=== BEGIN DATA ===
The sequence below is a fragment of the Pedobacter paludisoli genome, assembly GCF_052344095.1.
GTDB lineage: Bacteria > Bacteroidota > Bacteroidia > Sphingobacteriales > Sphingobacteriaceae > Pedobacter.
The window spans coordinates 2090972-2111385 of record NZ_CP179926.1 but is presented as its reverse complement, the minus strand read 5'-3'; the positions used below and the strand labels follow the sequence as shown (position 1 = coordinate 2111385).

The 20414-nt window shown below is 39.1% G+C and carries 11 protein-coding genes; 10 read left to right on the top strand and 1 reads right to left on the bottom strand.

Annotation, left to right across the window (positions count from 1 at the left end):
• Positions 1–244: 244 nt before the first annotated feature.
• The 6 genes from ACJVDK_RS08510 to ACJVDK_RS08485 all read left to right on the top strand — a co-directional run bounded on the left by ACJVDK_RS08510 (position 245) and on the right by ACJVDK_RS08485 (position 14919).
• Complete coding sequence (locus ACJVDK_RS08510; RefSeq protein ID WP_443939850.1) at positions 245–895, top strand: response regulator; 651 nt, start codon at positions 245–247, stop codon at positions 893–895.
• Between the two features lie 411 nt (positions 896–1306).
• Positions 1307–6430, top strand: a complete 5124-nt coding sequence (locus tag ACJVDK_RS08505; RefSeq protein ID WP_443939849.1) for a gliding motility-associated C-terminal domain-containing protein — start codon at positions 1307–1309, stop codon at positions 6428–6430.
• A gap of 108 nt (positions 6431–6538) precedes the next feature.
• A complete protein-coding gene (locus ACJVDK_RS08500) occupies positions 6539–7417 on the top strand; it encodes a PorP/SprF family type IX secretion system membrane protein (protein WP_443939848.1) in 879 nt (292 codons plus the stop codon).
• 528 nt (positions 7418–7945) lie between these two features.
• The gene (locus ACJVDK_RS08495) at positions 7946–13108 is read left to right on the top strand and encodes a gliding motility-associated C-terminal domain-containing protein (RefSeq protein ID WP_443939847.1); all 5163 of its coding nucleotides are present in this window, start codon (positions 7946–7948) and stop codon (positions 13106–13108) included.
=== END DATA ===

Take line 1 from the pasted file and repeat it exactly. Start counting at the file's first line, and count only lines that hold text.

The sequence below is a fragment of the Pedobacter paludisoli genome, assembly GCF_052344095.1.